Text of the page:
Food & Drink

Infusions don’t have to be all about the sweet

Since Heirloom restaurant uses only N.C.-made ingredients, bartender Kel Minton makes infusions to add to the ingredients he can use in cocktails.
Since Heirloom restaurant uses only N.C.-made ingredients, bartender Kel Minton makes infusions to add to the ingredients he can use in cocktails. Kevin Gavagan

When you ask people their thoughts on infused liquors, most will recall, fondly or not, the late 1990s and early 2000s, when you couldn’t go into a bar without seeing a huge glass jar full of vodka with green apples or pineapple steeping in it. To this day, I have mixed feelings about infused liquors.

However, they can be a way to create a flavor profile you just can’t get any other way, expanding your cocktail horizons. My favorite use of this technique comes from a trip to Russia, where every Georgian restaurant started your meal off with a shot of homemade horseradish vodka (Khrenovukha). It opens you up and fortifies you against the bitter cold. I still make a bottle every winter.

One bartender I know who’s making the most of infusions is Kel Minton at Heirloom. Since Heirloom limits its liquor selection to those produced in North Carolina, Minton uses infusions to expand his available flavor profiles, making up for some of the liquors many bartenders take for granted and creating new flavor combinations to keep ahead of the curve.

I sat down with him to discuss his infusion program and he shared some of what he was up to. In the category of common liquors he is having to make, you can include curacao, allspice dram and coffee liquor. But what he is doing with new flavors is where it gets interesting.

He showed us an infusion of raisins in rum, one with chestnuts and a hop infusion. To really show how the program works, he made me a Nightcap with his house-made black walnut liqueur, Krupnikas honey liqueur, bourbon and bitters. While the Heirloom program is a little extreme, I think it shows us that we shouldn’t be limited by what we can procure at the liquor store and we can have some fun getting to play mad scientist.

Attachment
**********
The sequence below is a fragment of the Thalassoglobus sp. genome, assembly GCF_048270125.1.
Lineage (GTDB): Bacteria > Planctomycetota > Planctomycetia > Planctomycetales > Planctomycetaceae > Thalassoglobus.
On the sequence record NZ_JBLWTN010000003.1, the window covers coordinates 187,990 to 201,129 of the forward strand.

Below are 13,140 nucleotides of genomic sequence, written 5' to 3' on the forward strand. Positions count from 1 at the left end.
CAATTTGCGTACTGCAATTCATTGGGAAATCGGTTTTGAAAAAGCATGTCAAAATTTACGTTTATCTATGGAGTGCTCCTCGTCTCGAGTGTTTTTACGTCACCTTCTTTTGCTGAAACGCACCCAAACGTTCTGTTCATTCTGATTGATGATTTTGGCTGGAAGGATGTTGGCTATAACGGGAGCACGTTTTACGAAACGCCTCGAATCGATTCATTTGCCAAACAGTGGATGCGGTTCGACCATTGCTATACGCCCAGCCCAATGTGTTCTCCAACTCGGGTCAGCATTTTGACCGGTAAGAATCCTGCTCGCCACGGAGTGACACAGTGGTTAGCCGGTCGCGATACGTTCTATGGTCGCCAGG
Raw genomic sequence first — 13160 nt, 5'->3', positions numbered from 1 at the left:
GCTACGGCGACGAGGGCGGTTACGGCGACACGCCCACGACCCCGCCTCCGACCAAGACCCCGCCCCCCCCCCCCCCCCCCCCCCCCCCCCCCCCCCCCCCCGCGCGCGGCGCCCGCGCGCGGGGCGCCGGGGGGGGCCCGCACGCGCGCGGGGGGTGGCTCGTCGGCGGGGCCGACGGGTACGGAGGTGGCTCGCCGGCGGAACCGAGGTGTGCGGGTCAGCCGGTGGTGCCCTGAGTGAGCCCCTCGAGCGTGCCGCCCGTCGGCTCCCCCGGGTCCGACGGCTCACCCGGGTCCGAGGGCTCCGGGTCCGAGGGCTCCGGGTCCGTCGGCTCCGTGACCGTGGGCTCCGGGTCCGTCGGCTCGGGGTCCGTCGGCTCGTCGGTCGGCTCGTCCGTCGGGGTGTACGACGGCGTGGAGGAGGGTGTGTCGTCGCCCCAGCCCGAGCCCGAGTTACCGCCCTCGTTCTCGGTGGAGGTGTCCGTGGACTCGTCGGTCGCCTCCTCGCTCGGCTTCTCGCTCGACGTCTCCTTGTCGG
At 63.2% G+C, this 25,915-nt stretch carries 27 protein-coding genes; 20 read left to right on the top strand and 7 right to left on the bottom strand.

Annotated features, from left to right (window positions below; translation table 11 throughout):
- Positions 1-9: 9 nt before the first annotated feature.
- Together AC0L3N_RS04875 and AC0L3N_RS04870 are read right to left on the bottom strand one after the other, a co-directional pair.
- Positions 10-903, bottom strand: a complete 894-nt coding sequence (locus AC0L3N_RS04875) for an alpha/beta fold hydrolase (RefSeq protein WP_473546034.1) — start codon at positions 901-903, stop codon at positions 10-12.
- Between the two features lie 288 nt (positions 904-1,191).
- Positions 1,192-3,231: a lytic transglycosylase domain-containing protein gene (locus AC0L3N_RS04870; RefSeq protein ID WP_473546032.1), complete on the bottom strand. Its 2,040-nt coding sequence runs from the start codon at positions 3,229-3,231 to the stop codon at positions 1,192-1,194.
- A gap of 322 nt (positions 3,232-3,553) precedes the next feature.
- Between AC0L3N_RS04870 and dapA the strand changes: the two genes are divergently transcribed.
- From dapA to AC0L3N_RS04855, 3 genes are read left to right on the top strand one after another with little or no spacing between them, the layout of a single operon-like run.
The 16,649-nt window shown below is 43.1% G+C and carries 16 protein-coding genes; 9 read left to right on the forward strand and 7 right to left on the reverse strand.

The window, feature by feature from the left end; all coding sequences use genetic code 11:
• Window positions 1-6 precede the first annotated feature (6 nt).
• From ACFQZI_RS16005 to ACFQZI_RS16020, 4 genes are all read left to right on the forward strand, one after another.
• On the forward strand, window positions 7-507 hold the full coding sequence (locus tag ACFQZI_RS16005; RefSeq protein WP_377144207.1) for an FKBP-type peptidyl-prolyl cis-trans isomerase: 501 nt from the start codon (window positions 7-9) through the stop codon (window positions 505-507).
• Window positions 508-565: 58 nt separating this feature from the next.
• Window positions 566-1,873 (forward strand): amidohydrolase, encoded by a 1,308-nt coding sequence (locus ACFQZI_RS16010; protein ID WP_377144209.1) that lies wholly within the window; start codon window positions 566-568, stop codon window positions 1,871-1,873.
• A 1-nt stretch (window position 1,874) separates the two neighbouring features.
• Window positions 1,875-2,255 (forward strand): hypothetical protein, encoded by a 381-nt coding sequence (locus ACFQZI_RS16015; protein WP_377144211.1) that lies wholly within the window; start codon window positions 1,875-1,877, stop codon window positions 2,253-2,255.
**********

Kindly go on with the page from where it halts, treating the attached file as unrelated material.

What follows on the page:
These creations can also make great gifts for the upcoming holiday season. Another combination I am going to try comes from the Scott MacCabe at Savory Spice Shop in South End. He used their Chai spice mixture in vodka to create an infusion just right for the season. It would make for a great play on the standard White Russian.

Kevin and Heather Gavagan are Charlotte cocktail nerds who host public and private cocktail events. Follow them on Twitter (@hauntbarCLT) or email

Heirloom Coffee Liqueur

From Kel Minton, Heirloom Restaurant.

1 (750ml) bottle Muddy River Queen Charlotte’s Reserve Rum

2 cups Pure Intentions dark roast coffee beans

2 vanilla beans

1 dried serrano pepper

Place all ingredients in a container with a lid that’s big enough to hold all the ingredients. Cover and let steep in a cool, dry place for two weeks. Strain liquid back into bottle. Use as you would any coffee liquor.

Chai Vodka

From Scott McCabe, Savory Spice Shop. You also could use light rum.

1 (750lm) bottle of vodka

1 pack of Savory Spice Chai Spice mix

Put spice mixture into the bottle of vodka. Cover and store in a cool, dry place for a week. Start tasting at 3 days to get the flavor concentration that suits you. (Chai is a potent flavor, so you’ll need to decide when you think it tastes right.)

Once it reaches the strength you like, strain contents into bowl and pour back into the bottle.

Horseradish Vodka (Khrenovukha)

Adapted from The Guardian newspaper in December 2010.

1 liter of good-quality vodka

1 large, fresh horseradish root

5 teaspoons honey

Clean 750ml bottle

Peel horseradish and cut into slivers small enough to fit in bottle mouth. Push into bottle. Dissolve honey with 1/2 cup of vodka. Pour over horseradish. Top off bottle with as much vodka as will fit. Gently rock to combine.

Store in a cool dark place for a week or so. Strain contents and put back in vodka bottle with remaining vodka, rock again to combine.

Serve chilled.